Media communications and the declaration of a public health emergency will be handled under MEMA.
The third state agency, MIEMSS, would be responsible for the monitoring of available hospital bed space and medical supplies. To track that, it has established a database, which runs in all regional hospitals, county health departments, 911 centers, and lead law enforcement agencies as well as neighboring states such as Pennsylvania.
“We can inventory in a matter of minutes where in the past it took days to do,” said State Emergency Medical Services Director Dr. Richard Alcorta.
Critics say the plan is outdated.
“It’s a sketch not a plan,” said Dr. Jeffrey Levi, senior policy adviser of Trust for America’s Health. “It needs to be updated on what we know now.”
Recently, the Association of State and Territorial Health Officials posted guidelines for state preparedness plans. While Maryland’s plan covers most points, it fails to address key issues, such as liability laws for volunteer health care workers who will replace those who fall sick, interstate and intrastate transportation circumvention and arrangements for hospital overflow of patients.
Others, such as former Baltimore Health Commissioner Dr. Peter Beilenson, said the current plan is too generalized.
“It’s relatively generic to any biological infectious disease plan,” said Beilenson. It needs to consider a ring vaccination for those far enough from the start of infection, but close enough to be exposed; cancellation of all public outings, such as schools and theaters; and use of hospitals for supportive care, since past pandemics have spread the fastest within hospitals, he said.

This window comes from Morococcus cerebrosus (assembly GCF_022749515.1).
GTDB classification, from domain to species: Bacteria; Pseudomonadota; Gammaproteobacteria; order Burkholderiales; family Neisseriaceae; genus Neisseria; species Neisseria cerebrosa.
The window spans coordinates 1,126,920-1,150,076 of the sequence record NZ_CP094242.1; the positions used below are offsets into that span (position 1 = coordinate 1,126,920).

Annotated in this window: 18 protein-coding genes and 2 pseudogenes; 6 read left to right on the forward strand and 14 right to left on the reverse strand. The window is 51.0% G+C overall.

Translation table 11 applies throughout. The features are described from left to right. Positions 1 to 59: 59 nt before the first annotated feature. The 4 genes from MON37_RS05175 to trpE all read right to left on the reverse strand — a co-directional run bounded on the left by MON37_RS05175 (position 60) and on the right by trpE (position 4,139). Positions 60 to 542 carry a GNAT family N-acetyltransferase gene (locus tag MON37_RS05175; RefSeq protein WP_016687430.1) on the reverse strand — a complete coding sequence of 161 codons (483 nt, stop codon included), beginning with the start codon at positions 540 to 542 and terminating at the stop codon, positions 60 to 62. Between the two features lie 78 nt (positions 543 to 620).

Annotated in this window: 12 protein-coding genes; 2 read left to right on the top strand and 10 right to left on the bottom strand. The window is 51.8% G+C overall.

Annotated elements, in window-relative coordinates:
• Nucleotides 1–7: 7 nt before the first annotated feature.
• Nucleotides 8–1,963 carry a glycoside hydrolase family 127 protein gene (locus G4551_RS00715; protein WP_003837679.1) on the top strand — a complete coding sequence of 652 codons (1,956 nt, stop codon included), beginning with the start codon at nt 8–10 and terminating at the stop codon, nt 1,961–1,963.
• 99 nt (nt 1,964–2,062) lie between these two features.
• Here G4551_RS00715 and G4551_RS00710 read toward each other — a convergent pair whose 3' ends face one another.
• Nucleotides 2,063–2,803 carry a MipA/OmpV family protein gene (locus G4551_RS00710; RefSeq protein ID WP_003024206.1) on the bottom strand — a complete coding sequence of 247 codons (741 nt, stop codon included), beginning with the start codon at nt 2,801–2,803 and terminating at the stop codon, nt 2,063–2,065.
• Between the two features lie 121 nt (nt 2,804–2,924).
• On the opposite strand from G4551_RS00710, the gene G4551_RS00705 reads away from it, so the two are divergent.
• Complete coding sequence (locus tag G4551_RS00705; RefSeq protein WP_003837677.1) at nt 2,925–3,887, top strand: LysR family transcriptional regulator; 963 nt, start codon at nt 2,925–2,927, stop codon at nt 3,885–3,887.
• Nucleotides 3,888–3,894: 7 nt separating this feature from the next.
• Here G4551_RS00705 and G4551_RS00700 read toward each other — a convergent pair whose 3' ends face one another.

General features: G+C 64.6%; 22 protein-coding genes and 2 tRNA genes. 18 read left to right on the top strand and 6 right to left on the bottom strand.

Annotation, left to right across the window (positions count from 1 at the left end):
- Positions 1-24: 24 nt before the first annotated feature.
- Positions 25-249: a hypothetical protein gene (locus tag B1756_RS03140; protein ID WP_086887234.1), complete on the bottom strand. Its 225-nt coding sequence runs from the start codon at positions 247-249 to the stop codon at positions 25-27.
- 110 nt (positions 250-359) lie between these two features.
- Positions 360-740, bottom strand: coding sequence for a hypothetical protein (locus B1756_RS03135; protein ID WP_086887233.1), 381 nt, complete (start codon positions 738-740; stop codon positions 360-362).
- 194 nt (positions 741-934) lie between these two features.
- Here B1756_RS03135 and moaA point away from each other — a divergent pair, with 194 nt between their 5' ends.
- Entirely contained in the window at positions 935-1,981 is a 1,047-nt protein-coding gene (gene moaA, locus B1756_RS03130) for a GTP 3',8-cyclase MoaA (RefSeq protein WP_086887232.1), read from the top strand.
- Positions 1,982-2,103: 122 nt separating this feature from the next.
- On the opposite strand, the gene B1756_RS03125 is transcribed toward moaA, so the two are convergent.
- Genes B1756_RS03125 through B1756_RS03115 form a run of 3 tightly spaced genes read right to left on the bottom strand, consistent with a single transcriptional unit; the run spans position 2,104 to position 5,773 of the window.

Health officials further recommend the public employ respiratory hygiene measures such as sneezing and coughing into the crook of the elbow and hand washing. They also suggest stockpiling several days worth of water, food and toilet paper, and keeping flashlights and batteries handy.
“While they seem simplistic and mundane, they really are important,” said Blythe.
Health officials caution the Maryland plan is an overarching schematic for many plans that focus on the avian flu.
“There are a series of embedded plans,” said Alcorta. “To the question of ‘Is this all we have?’ I’d say no. We have a system and it works.”
Dr. Michael Sauri, medical director of Rockville-based Occupational Health Consultants, said Maryland is at the forefront of pandemic planning.
“Maryland is by far the most organized of states because of their fear of being in the ground zero of things,” said Sauri, who just returned from helping hurricane survivors in Louisiana and Texas. “The purpose of the plan is one of coordination. I think it’s achieving that.”
However, he said, “you never know how good a plan is until there is an accident.”
Hurricanes Katrina and Rita provided valuable lessons, Sauri said.
“The kind of plan that Houston had and the lack of one that Louisiana had was an eye-opener for how not to do things right,” he said.